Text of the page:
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    ABSTRACT: Cardiovascular diseases, such as heart attack and stroke, are the major cause of death worldwide. It is well known that a high number of environmental and physiological risk factors contribute to the development of cardiovascular diseases. Although risk factors are additive, increased blood pressure (hypertension) is the greatest risk factor. Over the last two decades, a growing number of epidemiological studies associate environmental exposure to lead or mercury species with hypertension. However, cardiovascular effects beyond blood pressure are rarely studied and thresholds for effect not yet clear. To explore effects of lead or mercury species on the cardiovascular system, normal male Wistar rats were exposed to a range of doses of lead, inorganic mercury or methylmercury through the drinking water for four weeks. High-resolution ultrasound was used to measure heart and vascular function (carotid artery blood flow) at baseline and at the end of the exposure, while blood pressure was measured directly in the femoral artery at the end of the 4-week exposure. After 4 weeks, blood pressure responses to lead were biphasic. Low lead levels decreased blood pressure, dilated the carotid artery and increased cardiac output. At higher lead doses, rats had increased blood pressure. In contrast, methylmercury-exposed rats had increased blood pressure at all doses despite dilated carotid arteries. Inorganic mercury did not show any significant cardiovascular effects. Based on the current study, the Benchmark Dose Level 10% (BMDL10s) for systolic blood pressure for lead, inorganic mercury and methylmercury are 1.1, 1.3 and 1.0 μg/kg-bw/d, respectively. However, similar total mercury blood levels attributed to inorganic mercury or methylmercury produced strikingly different results with inorganic mercury having no observable effect on the cardiovascular system but methylmercury increasing systolic and pulse pressures. Therefore, adverse cardiovascular effects cannot be predicted by total blood mercury level alone and the mercury species of exposure must be taken into account.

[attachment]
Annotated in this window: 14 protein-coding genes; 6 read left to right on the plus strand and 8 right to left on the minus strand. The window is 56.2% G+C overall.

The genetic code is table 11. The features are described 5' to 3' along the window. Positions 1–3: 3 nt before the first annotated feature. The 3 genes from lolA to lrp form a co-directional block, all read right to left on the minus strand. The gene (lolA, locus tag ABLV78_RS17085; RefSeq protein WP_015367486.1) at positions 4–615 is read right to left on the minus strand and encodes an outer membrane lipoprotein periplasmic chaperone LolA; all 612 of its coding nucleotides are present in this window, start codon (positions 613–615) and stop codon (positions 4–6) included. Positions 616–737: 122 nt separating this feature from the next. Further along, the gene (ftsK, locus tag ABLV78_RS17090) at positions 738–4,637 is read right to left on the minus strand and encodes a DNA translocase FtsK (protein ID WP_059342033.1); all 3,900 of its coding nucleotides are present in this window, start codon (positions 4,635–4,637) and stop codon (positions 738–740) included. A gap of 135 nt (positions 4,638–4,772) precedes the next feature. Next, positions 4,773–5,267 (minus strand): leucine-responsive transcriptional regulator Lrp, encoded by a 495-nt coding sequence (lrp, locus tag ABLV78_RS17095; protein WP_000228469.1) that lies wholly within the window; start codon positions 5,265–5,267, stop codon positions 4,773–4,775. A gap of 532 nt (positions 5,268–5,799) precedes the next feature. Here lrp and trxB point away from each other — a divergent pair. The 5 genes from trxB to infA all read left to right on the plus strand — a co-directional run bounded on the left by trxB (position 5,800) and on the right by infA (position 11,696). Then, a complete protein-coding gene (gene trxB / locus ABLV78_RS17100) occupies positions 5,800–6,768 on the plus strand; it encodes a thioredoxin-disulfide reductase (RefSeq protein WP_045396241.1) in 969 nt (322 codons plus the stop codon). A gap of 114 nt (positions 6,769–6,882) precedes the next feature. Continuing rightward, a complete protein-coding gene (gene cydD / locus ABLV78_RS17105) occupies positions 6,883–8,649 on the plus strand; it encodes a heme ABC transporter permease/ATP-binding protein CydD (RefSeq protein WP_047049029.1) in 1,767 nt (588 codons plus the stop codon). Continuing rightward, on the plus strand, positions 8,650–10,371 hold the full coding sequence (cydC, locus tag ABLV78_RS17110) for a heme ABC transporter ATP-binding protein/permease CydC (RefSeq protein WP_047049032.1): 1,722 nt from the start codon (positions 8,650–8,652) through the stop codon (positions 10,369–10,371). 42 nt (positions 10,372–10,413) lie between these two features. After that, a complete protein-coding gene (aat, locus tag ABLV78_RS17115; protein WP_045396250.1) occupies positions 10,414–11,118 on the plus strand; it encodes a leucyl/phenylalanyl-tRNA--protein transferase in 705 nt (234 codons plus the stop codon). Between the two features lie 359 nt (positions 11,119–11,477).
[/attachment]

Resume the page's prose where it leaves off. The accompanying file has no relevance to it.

Toxicology 12/2014; DOI:10.1016/j.tox.2014.11.009 · 3.62 Impact Factor
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    • "Mercury vapor doses from dental amalgam fillings by industrial standards are considered to be small at any given point in time, but given that exposure to amalgams is essentially lifelong it can be argued that the current thresholds for mercury exposure should be lowered [22]. Recent research on rats has speculated on particular mechanisms through which low, constant exposure to mercury negatively affected body systems [23,24]. A review on the health of humans and low levels of mercury concluded that the evidence base was too small to quantify the risk of chronic exposure to mercury [25]. "